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Old 11-15-2001, 03:19 PM   #5
MINDGAME
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Better yet, it'd be cool if there were a place where people could ask questions about things they didn't have knowledge of, and receive straight forward answers (instead we have to settle for sarcasm). I think there should be a new title under the specialist's names called "Scooby Snob"....haha.
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Old 11-15-2001, 03:24 PM   #6
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The sarcasm arrives when you don't pay attention. You are posting in a forum FILLED with information on how well different parts work. You sense that the vendor provided power increase numbers are fishy (they are) and want some sort of mathematical model into which you can plug numbers (from where? who knows!) and get out the hp of the car. If that were possible, who would need dynos? You just plug in the numbers for all your mods, and PRESTO! Crank hp!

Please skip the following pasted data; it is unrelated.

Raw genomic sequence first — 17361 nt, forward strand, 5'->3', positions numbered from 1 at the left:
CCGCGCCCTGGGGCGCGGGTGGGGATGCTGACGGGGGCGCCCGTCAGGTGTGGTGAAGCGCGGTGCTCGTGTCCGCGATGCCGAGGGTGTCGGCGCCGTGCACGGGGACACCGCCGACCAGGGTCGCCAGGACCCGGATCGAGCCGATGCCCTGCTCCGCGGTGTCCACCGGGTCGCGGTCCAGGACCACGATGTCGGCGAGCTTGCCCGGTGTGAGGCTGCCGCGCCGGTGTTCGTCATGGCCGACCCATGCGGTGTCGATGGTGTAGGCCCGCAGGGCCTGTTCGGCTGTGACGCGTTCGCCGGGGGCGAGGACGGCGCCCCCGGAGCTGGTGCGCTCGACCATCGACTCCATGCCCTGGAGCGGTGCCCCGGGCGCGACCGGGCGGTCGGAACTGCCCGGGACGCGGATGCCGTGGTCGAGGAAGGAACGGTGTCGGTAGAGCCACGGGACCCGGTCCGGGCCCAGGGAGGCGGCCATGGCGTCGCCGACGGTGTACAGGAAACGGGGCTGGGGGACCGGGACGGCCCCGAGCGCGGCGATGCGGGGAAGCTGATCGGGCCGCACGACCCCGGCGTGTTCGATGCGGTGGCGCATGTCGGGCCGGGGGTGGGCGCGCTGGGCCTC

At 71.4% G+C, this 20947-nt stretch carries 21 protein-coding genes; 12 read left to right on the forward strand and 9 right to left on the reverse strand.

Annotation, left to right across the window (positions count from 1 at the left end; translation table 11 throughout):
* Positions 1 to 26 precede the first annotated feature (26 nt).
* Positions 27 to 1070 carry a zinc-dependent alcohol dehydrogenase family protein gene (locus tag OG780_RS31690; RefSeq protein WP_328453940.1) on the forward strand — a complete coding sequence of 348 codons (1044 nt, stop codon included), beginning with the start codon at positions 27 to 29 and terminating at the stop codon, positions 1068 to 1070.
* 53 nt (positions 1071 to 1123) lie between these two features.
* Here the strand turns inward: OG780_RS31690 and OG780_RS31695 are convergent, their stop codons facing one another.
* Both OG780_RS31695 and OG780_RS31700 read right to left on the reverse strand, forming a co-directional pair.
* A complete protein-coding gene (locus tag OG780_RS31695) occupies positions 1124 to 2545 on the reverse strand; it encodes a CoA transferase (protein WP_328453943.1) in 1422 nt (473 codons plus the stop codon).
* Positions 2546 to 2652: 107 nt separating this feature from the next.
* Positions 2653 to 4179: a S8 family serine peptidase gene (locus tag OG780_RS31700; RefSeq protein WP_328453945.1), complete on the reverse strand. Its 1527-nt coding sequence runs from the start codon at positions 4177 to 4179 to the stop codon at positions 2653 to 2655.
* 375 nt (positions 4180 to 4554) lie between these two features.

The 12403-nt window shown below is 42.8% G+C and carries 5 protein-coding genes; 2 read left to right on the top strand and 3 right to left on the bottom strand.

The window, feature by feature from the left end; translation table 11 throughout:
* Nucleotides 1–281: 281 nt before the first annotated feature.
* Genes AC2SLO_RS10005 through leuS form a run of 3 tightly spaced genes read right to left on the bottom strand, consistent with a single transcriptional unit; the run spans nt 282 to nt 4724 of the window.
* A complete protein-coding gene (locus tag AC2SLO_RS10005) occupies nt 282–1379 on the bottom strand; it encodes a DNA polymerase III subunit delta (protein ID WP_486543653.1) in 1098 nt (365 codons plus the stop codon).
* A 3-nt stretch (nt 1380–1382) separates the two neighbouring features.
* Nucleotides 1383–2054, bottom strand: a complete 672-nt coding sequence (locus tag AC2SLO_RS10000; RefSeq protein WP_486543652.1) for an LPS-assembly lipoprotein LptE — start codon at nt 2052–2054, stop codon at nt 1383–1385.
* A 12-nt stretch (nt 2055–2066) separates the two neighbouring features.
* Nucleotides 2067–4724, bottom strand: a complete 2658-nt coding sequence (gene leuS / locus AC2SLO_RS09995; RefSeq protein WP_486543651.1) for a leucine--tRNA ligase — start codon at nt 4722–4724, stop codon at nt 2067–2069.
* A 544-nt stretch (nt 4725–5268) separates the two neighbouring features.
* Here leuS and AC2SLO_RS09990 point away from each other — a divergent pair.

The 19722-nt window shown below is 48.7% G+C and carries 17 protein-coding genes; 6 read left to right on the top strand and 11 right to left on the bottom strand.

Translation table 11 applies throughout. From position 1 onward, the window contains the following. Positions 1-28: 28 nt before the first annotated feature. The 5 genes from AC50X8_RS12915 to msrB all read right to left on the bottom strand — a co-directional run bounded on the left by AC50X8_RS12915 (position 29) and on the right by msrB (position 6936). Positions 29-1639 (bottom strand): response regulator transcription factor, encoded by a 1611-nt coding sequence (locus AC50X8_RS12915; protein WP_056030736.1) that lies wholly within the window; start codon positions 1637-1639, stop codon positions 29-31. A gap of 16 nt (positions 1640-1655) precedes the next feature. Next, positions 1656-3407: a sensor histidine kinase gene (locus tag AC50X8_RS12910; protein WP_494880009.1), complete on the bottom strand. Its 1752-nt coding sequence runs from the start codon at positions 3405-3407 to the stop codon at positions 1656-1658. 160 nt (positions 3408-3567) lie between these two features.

Now, I'm sure that with a sufficiently complex system of differential equations you could actually get a moderately accurate model, but just the modelling of the modifications would be an incredible chore, even for a well funded company. So, "put it on a dyno" really IS the answer, and "read the forum in which you are posting" really IS what you need to do.


Ben
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Old 11-15-2001, 03:29 PM   #7
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G-Tech Pro
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Old 11-15-2001, 03:43 PM   #8
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Quote:
Now, I'm sure that with a sufficiently complex system of differential equations you could actually get a moderately accurate model, but just the modelling of the modifications would be an incredible chore, even for a well funded company. So, "put it on a dyno" really IS the answer, and "read the forum in which you are posting" really IS what you need to do.
Not only that, but how do you prove that the model is correct? That's right, put the real thing on a dyno and test it. You would only have to test a few combinations, but development of the models would cost more than buying the parts, a car, and a dyno (not just renting it).